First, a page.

I have read countless tributes to Danny Schechter these last few days--you might say that the Dissector has been dissected as much as eulogized by his plethora of friends and associates also sharing countless anecdotes (I love the ones about Kissinger and that photo with John and Yoko), and yet there is more: beyond his enlightened upbringing, his early passion for journalism and human rights; his assistance in organizing the 1964 March on Washington where MLK delivered his "I Have a Dream" speech; his activism at Cornell; his work with Congressman John Conyers in Detroit--I'm running out of breath and he's still in his twenties--his job at WBCN as News Dissector that reached the ears of Chomsky, who acknowledged him as a teacher, the birth of his beloved Sarah and his pride in her accomplishments; his Emmy-award-winning decade with Sixty Minutes ; his lifelong involvement in helping to lift the Apartheid in South Africa, and he was rewarded with its fruition; his work producing South Africa Now and other tv productions in the early nineties that reached so many and should have reached countless others; his reviving his News Dissector persona online and work with Globalvision, his countless blogs, books, and films and books that went with films, his enormous collections of the work of others in various media . . and I'm sure I've missed a lot--don't forget how he traveled the world to accomplish his contributions to other conflicted areas like Bosnia and as close to home as Occupy and to attend conferences, speak, and participate in panels: journalist, activist, organizer, speaker, prolific author and blogger, filmmaker, director, tv producer, radio News Dissector, poet, teacher, mentor, humorist, lover of music . . .--but there's this:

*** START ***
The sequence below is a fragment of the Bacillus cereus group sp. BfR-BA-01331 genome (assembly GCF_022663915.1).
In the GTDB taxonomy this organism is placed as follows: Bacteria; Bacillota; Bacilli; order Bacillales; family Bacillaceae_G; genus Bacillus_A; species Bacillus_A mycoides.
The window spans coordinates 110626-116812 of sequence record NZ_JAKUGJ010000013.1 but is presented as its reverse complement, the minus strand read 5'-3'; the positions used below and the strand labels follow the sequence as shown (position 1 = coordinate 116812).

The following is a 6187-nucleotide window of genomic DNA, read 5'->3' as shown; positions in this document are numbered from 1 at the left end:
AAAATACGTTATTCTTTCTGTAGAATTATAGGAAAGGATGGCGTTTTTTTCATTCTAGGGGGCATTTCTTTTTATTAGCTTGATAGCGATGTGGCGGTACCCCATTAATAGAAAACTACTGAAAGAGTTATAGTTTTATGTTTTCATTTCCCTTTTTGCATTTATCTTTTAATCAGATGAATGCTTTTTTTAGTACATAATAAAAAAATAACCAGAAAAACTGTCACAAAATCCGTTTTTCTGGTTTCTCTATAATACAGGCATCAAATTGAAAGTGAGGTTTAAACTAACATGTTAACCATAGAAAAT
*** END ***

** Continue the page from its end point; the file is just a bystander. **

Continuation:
He wanted more. He was never satisfied, never rested on his laurels even after he became ill and shelved all of his publications in proud display. He dreamed of returning to South Africa when he recovered. He dreamed of recovering even as he knew he wouldn't, danced in the throes of chemo, and reveled in his friendships, having more time for them at the end when he could no longer work.
And there is more. He would drop his work when needed by friends. I was lucky to have known him for a bit less than fifteen years. He was a friend in need--quirky, temperamental, exasperating, and full of love. I sent him a Christmas card one year depicting Atlas, whom I believe that he dwarfed. His mind was the world.
A dear friend of his who was at his bedside the day before he died told me that when she identified herself to him and reached him through the morphine, he squeezed her hand with his characteristic strength.
He's just not dead. There was too much of him. Too much. That was probably it--more of him in one superhuman lifetime than in several lifetimes of others. Too much? Just a century compressed that let him down too soon. Life should have cut him off in an instant. He shouldn't have had to suffer, to watch the curtains close as slowly as he did, and how he yanked them open until the very end, which I won't accept.
His anger and the love that inflamed it will live forever. That's what happens when you do too much and are too much and plan never to stop. You don't.
(Article changed on March 22, 2015 at 17:46)